This post has taught me a lesson: never leave your food lying around while you are setting up your food photography shot, or it might get eaten before you’re finished! After setting up my brioche shot, I went away for awhile and when I came back, someone (aka my daughter) had taken a huge bite out of the brioche. Good thing I had a few ‘spares’ lying around. Then, I went away again and found that my daughter-in-law had now taken a huge bite out of the new brioche! I guess brioches are so good that people just can’t help themselves!
Are they bread or pastry?
As I started to write this post, I wondered whether a brioche is considered to be a bread or a pastry? Wikipedia has shed some light on this question, saying a brioche is made in the same way as bread but has a ‘richer aspect of pastry’ due to the addition of the extra eggs, butter and sugar. Whatever brioches are called, I love them; they’re extra light and flaky, no doubt caused by the large amount of butter incorporated into the dough. I added a personal touch to my recipe by adding a dollop of lemon curd in the center of the brioche after being baked. Hmmm, I think my brioche is starting to sound like a pastry, don’t you?
The French typically eat les brioches with jam and butter for breakfast or with a coffee break, but one might be forgiven for waking up at midnight to have a bite or two. Julia Child has a 7-page long instruction on how to make brioches in her book Mastering the Arts of French Cooking but my version is a lot simpler using an electric mixer or food processor.
Brioches are usually made with some sort of fluted tin that flares outward a bit- I used several small tart pans for my brioche with the lemon curd filling and then used a regular cake pan for my larger brioche (with no filling).
The brioche dough is rather wet and gloopy after the first rising so you’ll need to place it in the fridge for several hours (or overnight) to be able to congeal the butter and allow you to shape the dough. After resting in the fridge, the dough is formed into small balls; one ball is first placed in the center of the baking tin, then 5 balls are arranged around it and then one final ball is placed on top. After doubling in size, the brioches are baked in the oven, the ‘top ball’ is then removed and a lovely dollop of lemon curd placed in the middle of the brioche.
P.S. Would LOVE it if you’d Like my G’day Souffle’ Facebook page!
Mmmm, les brioches straight out of the oven!
- 4 small tart pans, about 4 ½ (11 cms) inches wide or one large oven-proof bowl
- 1 sachet (7 gm) dried yeast
- 1/2 cup lukewarm milk
- 1/2 cup caster sugar
- Finely grated rind of 1 orange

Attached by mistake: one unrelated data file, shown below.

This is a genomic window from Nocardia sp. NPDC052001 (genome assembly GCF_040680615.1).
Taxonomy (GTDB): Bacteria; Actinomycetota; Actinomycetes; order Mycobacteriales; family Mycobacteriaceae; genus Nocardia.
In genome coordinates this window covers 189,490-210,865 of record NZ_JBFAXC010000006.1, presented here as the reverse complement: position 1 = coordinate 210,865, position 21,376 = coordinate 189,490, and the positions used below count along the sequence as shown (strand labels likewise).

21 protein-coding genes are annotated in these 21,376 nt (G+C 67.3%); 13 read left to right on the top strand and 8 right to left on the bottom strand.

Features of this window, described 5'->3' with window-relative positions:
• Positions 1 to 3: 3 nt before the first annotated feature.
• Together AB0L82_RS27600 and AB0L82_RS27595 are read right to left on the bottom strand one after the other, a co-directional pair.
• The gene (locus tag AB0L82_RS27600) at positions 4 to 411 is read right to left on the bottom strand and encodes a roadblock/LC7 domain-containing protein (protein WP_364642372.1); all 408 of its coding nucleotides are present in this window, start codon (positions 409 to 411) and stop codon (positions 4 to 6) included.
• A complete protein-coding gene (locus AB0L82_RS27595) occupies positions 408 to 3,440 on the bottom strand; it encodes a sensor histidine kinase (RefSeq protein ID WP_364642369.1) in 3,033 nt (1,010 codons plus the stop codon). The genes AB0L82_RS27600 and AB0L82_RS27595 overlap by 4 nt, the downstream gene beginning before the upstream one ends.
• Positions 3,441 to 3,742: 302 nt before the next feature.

- 2 1/3 cups plain flour
- 3 eggs + 1 extra for eggwash
- 6 oz (185 gm) softened butter
- 2 eggs + 2 egg yolks
- 3/4 cup caster sugar
- 1/3 cup (80 gm) softened butter
- Zest and juice from 2 lemons
- Whisk whole eggs, yolks and sugar in a saucepan until smooth, then place pan over a low heat. Add the butter, juice and zest and whisk continuously until thickened. Strain through a sieve into a small bowl and place in fridge until ready to use.
- Combine the dry yeast and warm milk in a small bowl; let rest for a few minutes until the yeast is completely dissolved. Add the sugar and orange rind and stir; transfer ingredients to the bowl of an electric mixer fitted with a dough hook (or food processor fitted with a 'dough blade’).
- Add the flour in 3 batches along with an egg with each, kneading (mixing) until smooth between each addition. With the motor running, gradually add the softened butter and mix for 3-4 minutes until the batter is smooth and shiny.
- Transfer to a buttered bowl, cover with plastic wrap in a warm place until the mixture doubles in size (1 - 2 hours). Knock the dough back down, cover the bowl with plastic wrap and weight the dough down with a plate. Place in fridge for 3-4 hours or overnight.
- Transfer the dough onto a lightly floured board and knead for one minute into a ball shape. Divide the dough into small balls about 1 inch wide (the size of the balls will depend on the size of your tart pans or the bowl that you use). Place one ball in the center of your pan, then arrange 5-6 balls around it. Using your index finger, make a small indentation in the center ball; this is where the lemon curd filling will go after the brioche has been baked. Now place one more ball on top of the center ball.Repeat this with the other tart pans.
- Cover the pans with a tea towel and stand in a warm place until the dough has doubled in size. Brush the dough with eggwash (one egg combined with a little water) and bake in a pre-heated oven at 180 C (350 F) for 20-25 minutes, or until the dough has turned golden brown.
- Remove from the oven and let cool for a few minutes. Remove the brioche from the tins (or bowl); remove the top ball from the center of the brioche and add a small amount of lemon curd into the center of each brioche. Serve warm on the day of baking or lightly toasted the following day.